Although stacked “super teams” are becoming the new norm in today’s NBA (see: Miami Heat, Los Angeles Lakers, Brooklyn Nets, Oklahoma City Thunder, Boston Celtics), the notion that so many veritable basketball superstars could play together in a regular season game was, quite literally, fiction a decade ago.
All aboard the Funk Ship, ’cause we’re going back in time.
During the spring of 2002, Nike Basketball debuted a three-part ad campaign that transported viewers back (technically, sideways) to an alternate reality (circa 1975) where the brand’s top endorsers played against hoopers of this other era. The second of these spots brought to life Nike’s own version of a super team, called the “Roswell Rayguns.” The fictional Roswell Rayguns were a struggling ABA franchise until it “made a couple of key trades” for Vince Carter, whose “Dr. Funk” character had previously appeared in found footage of a game at Rucker Park (which Dime named the ninth-best basketball commercial of all time), Baron “The Numbers Runner” Davis, Paul “The Shot Caller” Pierce, Jerry “The Hustler” Stackhouse, and Jermaine “The Undisco Kid” O’Neal. In addition, other Nike athletes such as Steve Nash, Dirk Nowitzki and Tim Duncan (now with adidas) donned Rayguns uniforms in the final commercial.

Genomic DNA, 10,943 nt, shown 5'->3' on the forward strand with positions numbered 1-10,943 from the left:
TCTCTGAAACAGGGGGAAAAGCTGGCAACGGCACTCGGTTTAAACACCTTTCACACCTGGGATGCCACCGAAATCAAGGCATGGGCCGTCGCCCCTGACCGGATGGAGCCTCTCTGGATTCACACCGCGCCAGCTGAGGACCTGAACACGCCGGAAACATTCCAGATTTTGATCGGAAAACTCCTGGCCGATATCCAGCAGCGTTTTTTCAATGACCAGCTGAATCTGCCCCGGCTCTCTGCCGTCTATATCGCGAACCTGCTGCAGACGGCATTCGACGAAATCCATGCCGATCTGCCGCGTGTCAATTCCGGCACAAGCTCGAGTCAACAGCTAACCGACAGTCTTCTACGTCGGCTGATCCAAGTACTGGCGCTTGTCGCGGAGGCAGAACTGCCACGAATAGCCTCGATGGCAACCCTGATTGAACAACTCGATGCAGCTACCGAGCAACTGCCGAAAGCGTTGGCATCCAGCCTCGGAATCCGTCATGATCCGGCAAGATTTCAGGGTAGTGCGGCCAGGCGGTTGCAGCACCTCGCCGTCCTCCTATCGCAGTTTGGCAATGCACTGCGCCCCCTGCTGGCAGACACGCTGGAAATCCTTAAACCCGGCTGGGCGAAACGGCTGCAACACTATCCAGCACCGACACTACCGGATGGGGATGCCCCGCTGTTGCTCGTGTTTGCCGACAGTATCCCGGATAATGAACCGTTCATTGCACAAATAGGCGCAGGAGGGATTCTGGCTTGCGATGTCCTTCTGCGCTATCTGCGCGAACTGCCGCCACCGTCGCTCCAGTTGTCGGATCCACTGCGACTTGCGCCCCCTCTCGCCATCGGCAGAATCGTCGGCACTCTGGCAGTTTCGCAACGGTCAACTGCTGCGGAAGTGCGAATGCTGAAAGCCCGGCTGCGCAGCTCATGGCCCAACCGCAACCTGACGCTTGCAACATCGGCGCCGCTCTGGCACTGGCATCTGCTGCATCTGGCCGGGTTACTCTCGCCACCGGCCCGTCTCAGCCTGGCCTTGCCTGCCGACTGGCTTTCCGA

Created by Wieden+Kennedy Portland, the spots cleverly kept the funk alive by employing grainy, vintage clips transposed with the team of modern All-Stars (not to mention, their high-tech Nike Shox and Zoom Turbine sneakers), retro graphics, and a soundtrack performed by P-Funk artist Bootsy Collins. Nike also launched a Rayguns website, and sold limited edition merchandise branded with the team’s logo, including authentic jerseys and two Rayguns colorways of Nike Dunk SB sneakers (which did not release until 2005).
To the credit of both Nike and W+K, the end result was a truly holistic, believable and more importantly, memorable basketball universe.
Unfortunately, much of the information about the beloved Rayguns team disappeared over time. There is a fan site on an Angel Fire domain (the true definition of retro), a smattering of photos online, the occasional eBay auction, and, of course, YouTube videos. But what remains of Nike’s rebirth of cool is a fun reminder that we can still hop in the Funk Ship, and return to 1975 – err, 2002 – when the game was so much simpler.
Even if it wasn’t real.